This month Valve hosted its annual Dota 2 International, hosting qualifiers and then the main event over 2 weekends, with a total prize pool of over $24 million. I know all of this because my boyfriend went missing in the middle of the night for 2 weekends in a row (but more than made up for his absence later). I already knew that professional gaming or ‘eSports’ was a big industry, with a whole world of spin-off industries like streaming or ‘casting’. What I didn’t know was that it’s an industry worth almost $900 million annually (and growing), or how seriously the gamers at the top take their careers.
State of Play follows the life and career of Starcraft megastar Lee ‘Jaedong’ Jae Dong, shining a light into the intensity of life as a professional gamer in South Korea. The documentary catches the drama and emotion of the players in a way that makes them accessible and human, despite their elite status and unorthodox careers. As we watched, I was blown away by the dedication these guys (even today, eSports is male-dominated) put in – leaving home young to move into corporate-sponsored team houses, training 12 hours a day.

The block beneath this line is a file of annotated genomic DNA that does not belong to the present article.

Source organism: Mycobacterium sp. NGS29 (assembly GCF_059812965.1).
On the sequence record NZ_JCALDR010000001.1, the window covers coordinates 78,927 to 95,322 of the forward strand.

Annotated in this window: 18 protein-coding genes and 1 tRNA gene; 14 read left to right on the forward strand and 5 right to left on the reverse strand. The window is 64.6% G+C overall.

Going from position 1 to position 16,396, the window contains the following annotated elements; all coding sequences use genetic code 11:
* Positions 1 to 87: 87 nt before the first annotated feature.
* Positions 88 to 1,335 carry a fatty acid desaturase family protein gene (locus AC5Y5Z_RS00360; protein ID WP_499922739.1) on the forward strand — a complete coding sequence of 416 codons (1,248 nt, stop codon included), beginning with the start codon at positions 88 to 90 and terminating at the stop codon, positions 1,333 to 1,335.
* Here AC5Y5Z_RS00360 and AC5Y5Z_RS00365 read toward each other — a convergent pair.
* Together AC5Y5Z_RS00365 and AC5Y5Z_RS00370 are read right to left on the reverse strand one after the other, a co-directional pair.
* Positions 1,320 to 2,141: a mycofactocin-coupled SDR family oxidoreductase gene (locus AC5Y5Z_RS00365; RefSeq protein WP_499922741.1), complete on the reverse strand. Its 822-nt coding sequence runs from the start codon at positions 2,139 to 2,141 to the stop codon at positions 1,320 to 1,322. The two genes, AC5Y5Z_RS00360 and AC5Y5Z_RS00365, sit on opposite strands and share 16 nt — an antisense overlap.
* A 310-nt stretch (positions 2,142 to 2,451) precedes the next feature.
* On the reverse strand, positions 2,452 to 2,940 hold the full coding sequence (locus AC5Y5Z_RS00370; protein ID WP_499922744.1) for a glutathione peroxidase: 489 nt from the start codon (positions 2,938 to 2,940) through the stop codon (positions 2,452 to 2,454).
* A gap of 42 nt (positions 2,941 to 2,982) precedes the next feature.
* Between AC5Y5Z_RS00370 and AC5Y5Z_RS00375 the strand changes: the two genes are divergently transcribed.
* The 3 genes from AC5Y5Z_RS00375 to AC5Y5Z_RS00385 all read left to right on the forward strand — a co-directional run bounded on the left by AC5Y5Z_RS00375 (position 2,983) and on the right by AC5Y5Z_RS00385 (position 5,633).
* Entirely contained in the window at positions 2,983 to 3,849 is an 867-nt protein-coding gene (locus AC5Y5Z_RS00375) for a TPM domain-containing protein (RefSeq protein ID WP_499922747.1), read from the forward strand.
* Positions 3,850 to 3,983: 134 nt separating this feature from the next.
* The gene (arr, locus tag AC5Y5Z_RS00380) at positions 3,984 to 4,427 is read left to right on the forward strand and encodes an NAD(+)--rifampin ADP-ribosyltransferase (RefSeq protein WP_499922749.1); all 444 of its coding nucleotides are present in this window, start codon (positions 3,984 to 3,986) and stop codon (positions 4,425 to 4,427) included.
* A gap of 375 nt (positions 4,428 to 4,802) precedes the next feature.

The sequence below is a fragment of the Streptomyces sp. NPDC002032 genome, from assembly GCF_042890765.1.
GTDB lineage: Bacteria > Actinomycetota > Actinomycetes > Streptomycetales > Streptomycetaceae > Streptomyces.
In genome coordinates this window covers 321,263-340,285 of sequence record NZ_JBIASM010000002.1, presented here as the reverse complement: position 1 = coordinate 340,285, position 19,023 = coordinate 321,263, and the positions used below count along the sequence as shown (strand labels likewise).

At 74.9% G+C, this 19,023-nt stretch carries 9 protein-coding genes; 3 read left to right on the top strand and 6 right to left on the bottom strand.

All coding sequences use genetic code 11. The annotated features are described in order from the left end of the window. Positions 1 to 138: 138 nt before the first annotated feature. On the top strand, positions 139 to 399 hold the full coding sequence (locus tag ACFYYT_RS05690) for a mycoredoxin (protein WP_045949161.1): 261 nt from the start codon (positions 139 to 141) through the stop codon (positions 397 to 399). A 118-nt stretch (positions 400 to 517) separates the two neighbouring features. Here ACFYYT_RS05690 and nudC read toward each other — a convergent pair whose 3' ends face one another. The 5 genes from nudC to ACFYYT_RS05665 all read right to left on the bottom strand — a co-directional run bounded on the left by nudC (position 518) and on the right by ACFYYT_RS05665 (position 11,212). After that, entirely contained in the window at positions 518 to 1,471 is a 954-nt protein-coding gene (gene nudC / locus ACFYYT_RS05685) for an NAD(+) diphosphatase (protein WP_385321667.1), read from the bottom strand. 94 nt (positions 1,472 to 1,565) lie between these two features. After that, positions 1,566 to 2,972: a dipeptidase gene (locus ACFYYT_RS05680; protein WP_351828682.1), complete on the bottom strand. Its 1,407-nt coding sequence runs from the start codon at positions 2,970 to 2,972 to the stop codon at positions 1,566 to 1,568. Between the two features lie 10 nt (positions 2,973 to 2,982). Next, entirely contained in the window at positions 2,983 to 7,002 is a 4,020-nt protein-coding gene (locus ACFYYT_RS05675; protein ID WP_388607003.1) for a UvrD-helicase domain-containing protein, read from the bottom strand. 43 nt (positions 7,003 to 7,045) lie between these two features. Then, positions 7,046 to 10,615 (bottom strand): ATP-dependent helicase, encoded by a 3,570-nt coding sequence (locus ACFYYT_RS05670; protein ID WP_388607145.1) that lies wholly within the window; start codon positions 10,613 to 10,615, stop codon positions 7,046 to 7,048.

I grew up in south-east Asia, so the intensity and commitment shown by the players in this doco, as well as the blow to their pride and loss of face from failure, is something I understand. This documentary got me wondering why esports is perceived as a uniquely Asian phenomenon? Who are the top players? Who are the most avid viewers? Who are the biggest fans? State of Play shone a spotlight on the fangirls who flocked to gaming superstars – their love, their gift-giving, and their loyalty really tugged on my heartstrings.
Well, 190 million people tune in to follow their favourite eSports every year, most often to watch League of Legends or DOTA 2. Those viewers come from all around the world (and wake up across all time zones to tune in). In LoL, Asian teams still dominate, but 3 of the top 10 teams come from the USA or Europe. In DOTA 2, which has larger prize pools, 6 of the top 10 teams come from Europe or the USA. In both games, commentators, or casters, come from all over the world to accommodate a global viewership in multiple languages.
While the popularity of gaming as eSports spawned in Asia, technology and passion have converged to make it a massive worldwide industry.